A former Utah city mayor and one-time bishop of The Church of Jesus Christ of Latter-day Saints will likely spend the rest of his life in prison after being sentenced Thursday for child sexual abuse at a hearing in which his victims wept while detailing the torment they endured.
Four women, now adults, cried as they detailed how painful it was to watch Carl Matthew Johnson, now 78, live a joyful life while they kept abuse that happened when they were little girls secret for decades. He was arrested last year on charges of abuse dating to the 1980s and 1990s, some of it while he was mayor of West Bountiful, which he led from 1990 until 1997.
“You don’t deserve the freedom you’ve enjoyed all your life and to continue living like nothing happened,” said Jessie Gold Price.
Gold Price, who gave The Associated Press permission to identify her, said it was excruciating and confusing to watch everyone in Johnson’s life praise him as a great father and person as she dealt with the aftermath of the abuse. She said Johnson wrote her a letter in 2015 confessing to the abuse.
She said she has dealt with panic attacks, major anxiety and depression and called the abuse a scar that will never go away. At one point as she spoke by video at the virtual hearing and asked to speak directly to Johnson.
“How could someone who was a Latter-day Saint bishop do this?” Gold Price says she constantly asks herself. “How could a mayor do this?”
Authorities have not disclosed any abuse allegations from when he was a bishop in the 1970s.
Johnson pleaded guilty in January to four counts of sexual abuse of a child in a plea deal that resulted in several other charges being dismissed. The judge gave him the maximum sentence of nine years to life for three first-degree felonies and one to 15 years for a second-degree felony count, all to run consecutively.
Gold Price and three other victims testified at the hearing that they have struggled with feelings of self-worth, making meaningful relationships and having suicidal thoughts because of the abuse.
The AP doesn’t identify victims of sexual abuse unless they give permission for their names to be used.
One victim said she didn’t remember the abuse that occurred when she was toddler until her mother told her in 2001 — when she was 22 — what had happened. Her mother then told her to keep it a secret to protect Johnson, she testified.
“This was a secret that weighed heavy on me and should never have been my burden to bear,” she said during the remote hearing. “I could never seek out therapy or counseling because if I did the secret would be out.”
She said the abuse of her and two others remained a secret until 2012, when Johnson abused another girl. That led to more people knowing, she said, but still didn’t lead to Johnson being caught.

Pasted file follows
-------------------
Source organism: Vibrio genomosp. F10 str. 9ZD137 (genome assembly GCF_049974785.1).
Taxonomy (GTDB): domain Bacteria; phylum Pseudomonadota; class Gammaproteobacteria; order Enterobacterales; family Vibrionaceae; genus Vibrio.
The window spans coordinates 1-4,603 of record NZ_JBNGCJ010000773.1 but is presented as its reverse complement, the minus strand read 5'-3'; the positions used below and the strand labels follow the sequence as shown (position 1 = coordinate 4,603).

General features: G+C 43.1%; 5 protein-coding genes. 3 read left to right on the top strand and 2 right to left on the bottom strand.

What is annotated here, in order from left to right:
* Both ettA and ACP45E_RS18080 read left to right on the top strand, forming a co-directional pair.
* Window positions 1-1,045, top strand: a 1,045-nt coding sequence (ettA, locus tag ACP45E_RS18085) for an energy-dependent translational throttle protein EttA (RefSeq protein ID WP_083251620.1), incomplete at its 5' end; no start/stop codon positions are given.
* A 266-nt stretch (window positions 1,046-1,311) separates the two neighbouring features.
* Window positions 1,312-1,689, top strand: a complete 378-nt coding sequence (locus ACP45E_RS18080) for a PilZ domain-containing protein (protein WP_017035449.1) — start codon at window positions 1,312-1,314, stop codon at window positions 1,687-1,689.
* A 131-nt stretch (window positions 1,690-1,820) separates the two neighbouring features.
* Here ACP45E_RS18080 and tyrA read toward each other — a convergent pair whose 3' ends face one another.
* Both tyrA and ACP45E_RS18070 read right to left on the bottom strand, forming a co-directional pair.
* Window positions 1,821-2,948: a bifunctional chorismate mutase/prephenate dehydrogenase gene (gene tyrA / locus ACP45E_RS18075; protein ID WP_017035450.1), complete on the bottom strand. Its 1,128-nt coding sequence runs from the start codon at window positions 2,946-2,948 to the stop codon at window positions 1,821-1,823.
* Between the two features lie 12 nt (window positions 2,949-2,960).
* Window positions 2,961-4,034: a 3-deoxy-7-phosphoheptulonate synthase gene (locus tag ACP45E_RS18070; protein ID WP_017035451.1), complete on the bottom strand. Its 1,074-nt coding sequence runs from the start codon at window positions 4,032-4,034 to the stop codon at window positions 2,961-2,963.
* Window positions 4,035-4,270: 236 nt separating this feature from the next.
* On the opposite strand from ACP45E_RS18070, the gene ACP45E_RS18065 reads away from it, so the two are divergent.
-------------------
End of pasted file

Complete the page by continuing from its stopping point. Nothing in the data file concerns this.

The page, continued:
“I never understood the magnitude of his crime,” she said, “because everyone around me acted like it wasn’t a big deal and that it was me who was in the wrong for not moving on and forgiving him.”
Authorities have not said if there were any previous reports of the abuse before the investigation that led to the 2022 arrest and charges.
Johnson was a church bishop from 1974 to 1979. Bishops are lay clergy who oversee congregations for a few years at a time in a rotating role reserved only for men in the faith.
Prosecutor Adam Blanch called Johnson a “wolf in sheep’s clothing” who manipulated and tricked his church, community, family and friends so he could be protected and could live “in bliss.”
“He had the benefit of living for 30 years while his victims have been tormented,” said Blanch. “He could go to parties and smile and be a pillar of the community while these children were suffering.”
Johnson, who appeared at the virtual hearing from jail, apologized for his actions and accepted responsibility for his “lies, deception and hypocrisy.”
“I am so, so sorry and deeply regretful for my serious, heinous and egregious acts. I violated your personal, sacred innocence and took advantage of your trust in me,” Johnson said. “I have deep remorse for what I have done and acknowledge the hurt, the stress, suffering and trauma I have caused.”
Several friends and fellow church members testified on behalf of Johnson, asking the judge to take into account a life of service to others as a good church member.
Judge David J. Williams said any good deeds did not make up for the crimes Johnsons committed. He lamented how long the abuse was kept in the dark.
“Johnson was able to move on, or to attempt to move on, with his life, portraying himself as a pillar of the community,” Williams said, “while his victims suffered in the shadows.”